Staying the Course

Welcome back! Last week we looked at you starting out, this week we are going to look at you staying the course. So how do you know that you ARE going strong? How do you stay the course? Today we pick an example from Randy Nelson on

Randy Nelson has started and sold two successful businesses and is currently the CEO of Gold Dolphins, LLC, which provides coaching for entrepreneurial leaders and CEO’s. But his first job out of college was on a nuclear submarine in the U.S. Navy. Before the Navy let him drive the submarine, he had to go through a long training. He feels entrepreneurs should do the same, becoming what he calls “qualified entrepreneurs.”
“The statistics are sobering,” Nelson says. “Fifty percent of small businesses fail within the first five years; 70 percent fail within the first 10.” He shared five of his tips to help small businesses live long and prosper.


1. Identify Your Business’ Operations Leader
“In every organization, you need the visionary,” says Nelson. If you’re an entrepreneur, that visionary is probably you. Successful businesses also need someone to take charge of creating systems and accountability. Nelson has seen a lot of entrepreneurs do both jobs, but that can be detrimental if they aren’t suited to day-to-day operations. “The decision to hire a number two who is the operations leader is a critical factor for that company to grow.”

2. Don’t Equate Profit with Cash
“We are all very optimistic people,” Nelson says of entrepreneurs. “We believe everything will work out well.” Sometimes this can lead entrepreneurs to make purchasing or hiring decisions that put too big a strain on business finances. They need to remember that while fast growth is exciting, cash may lag behind sales. “The biggest reason companies fail,” he notes, “is because of lack of cash.” Nelson advises small business owners have a cash flow projection six months into the future. Otherwise, “if you continue to expand too fast,” he says, “you could go out of business while being a highly profitable company [on paper].”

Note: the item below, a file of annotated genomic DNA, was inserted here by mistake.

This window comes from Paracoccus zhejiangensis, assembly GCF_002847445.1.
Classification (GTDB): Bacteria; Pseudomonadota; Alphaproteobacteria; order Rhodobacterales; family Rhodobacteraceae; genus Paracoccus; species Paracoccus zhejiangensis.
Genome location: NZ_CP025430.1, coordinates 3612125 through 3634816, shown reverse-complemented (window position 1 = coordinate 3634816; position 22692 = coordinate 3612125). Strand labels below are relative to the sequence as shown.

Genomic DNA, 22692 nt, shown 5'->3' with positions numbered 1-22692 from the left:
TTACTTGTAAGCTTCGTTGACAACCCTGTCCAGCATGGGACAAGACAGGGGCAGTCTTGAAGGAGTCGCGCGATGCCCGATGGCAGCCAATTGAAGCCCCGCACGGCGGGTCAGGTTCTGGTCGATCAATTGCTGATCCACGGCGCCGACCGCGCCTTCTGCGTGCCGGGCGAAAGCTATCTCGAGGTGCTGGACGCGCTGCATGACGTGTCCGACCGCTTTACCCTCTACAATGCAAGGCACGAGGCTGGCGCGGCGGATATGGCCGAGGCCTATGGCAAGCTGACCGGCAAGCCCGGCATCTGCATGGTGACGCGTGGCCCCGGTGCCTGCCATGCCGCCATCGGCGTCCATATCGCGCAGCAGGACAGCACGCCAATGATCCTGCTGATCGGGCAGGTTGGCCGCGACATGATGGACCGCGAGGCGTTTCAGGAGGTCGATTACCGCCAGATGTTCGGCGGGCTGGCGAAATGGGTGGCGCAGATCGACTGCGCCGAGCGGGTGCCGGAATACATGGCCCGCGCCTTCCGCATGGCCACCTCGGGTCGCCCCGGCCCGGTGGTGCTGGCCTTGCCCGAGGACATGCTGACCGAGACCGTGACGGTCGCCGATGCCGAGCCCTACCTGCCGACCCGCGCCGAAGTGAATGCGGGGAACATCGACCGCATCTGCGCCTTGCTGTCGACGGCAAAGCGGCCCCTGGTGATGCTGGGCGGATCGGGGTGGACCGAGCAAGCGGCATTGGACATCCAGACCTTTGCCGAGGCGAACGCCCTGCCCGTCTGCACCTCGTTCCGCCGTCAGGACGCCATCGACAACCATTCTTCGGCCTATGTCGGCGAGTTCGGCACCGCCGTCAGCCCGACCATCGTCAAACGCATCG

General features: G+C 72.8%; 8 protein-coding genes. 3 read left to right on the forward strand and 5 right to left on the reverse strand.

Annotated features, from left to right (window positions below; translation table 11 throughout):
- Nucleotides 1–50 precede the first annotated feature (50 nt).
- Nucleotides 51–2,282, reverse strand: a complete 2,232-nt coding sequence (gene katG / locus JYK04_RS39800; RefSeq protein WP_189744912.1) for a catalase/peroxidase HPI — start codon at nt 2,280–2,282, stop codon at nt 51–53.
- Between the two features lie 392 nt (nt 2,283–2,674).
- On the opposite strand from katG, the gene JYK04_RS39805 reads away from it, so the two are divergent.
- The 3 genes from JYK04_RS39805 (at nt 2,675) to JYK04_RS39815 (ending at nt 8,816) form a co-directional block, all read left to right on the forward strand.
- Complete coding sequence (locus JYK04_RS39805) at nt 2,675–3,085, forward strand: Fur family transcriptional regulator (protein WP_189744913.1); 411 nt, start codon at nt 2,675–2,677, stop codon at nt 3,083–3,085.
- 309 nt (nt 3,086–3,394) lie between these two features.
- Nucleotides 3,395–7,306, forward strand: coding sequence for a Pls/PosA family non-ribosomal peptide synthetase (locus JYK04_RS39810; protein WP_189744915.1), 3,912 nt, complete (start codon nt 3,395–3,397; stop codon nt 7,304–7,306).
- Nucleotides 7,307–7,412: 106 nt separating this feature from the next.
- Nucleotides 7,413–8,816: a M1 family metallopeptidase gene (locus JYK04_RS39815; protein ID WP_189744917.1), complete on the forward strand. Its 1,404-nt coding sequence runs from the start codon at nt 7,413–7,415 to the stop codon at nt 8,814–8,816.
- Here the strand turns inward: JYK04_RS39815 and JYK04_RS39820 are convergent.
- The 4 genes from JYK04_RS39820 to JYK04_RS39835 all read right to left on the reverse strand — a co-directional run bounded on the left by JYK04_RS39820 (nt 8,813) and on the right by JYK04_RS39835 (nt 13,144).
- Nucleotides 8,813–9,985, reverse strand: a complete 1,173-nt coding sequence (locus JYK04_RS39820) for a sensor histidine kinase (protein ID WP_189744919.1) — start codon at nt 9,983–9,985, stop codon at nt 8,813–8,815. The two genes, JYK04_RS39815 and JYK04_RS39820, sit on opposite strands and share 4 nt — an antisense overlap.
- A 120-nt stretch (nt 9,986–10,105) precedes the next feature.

3. Remember You Always Have More to Learn
Nelson’s first business grew an average of 50 percent per year for each of its first 10 years. “I really thought I knew what I was doing because we were growing so much,” he says. But when he entered an advanced education program for entrepreneurs, he was amazed at how much he had to learn. “It was my biggest a-ha,” he says. “It became obvious I had a significant learning to do to be smart enough to operate the business for the long term.” He joined Entrepreneurs Organization and Vistage so he could continue to build his entrepreneurial skills. “It’s not a strength to think you know everything. It’s actually a weakness that can hurt you in the end,” he says. He recommends reaching out to peers for support. “I surround myself with people just like me, who are growing a business.”

4. Choose the Right Role for Yourself
Once your business is humming along, it’s time to decide which role suits you best: leader, role player, or creator. Nelson says the leader is the person who wants to be the CEO and run the company in the future. The role player is comfortable in a specific role, such as research or sales. Founders who are role players should find someone else to lead the business. “It’s okay not to be the leader of your own company,” he says. As for the creator, Nelson says, “It’s in their DNA to start companies,” and once things are up and running, they want to move on. “All of them are good choices,” he says. Your small business has the best chance to grow and thrive if you choose the role that fits you best.

5. Stay Focused on the Business at Hand
“Growing a business is exciting; maybe operating a business on a day-to-day basis is not,” Nelson says. “When [entrepreneurs] get bored, we go start another company.” Staying focused for the long haul requires a different type of energy than the heady startup phase. “Leadership is as important if not more important than entrepreneurship,” he notes. Nelson advises small business owners to make connections with their peers to help them stay engaged and excited about running their companies. “It’s not about the number of companies you can start,” he says. “It’s about the number of great companies you can build.”

As we mull over the insights above, let’s take a step back to review our enterprises where applicable to grant us the requisite success in the long run.

Until next time; have an enterprising weekend!

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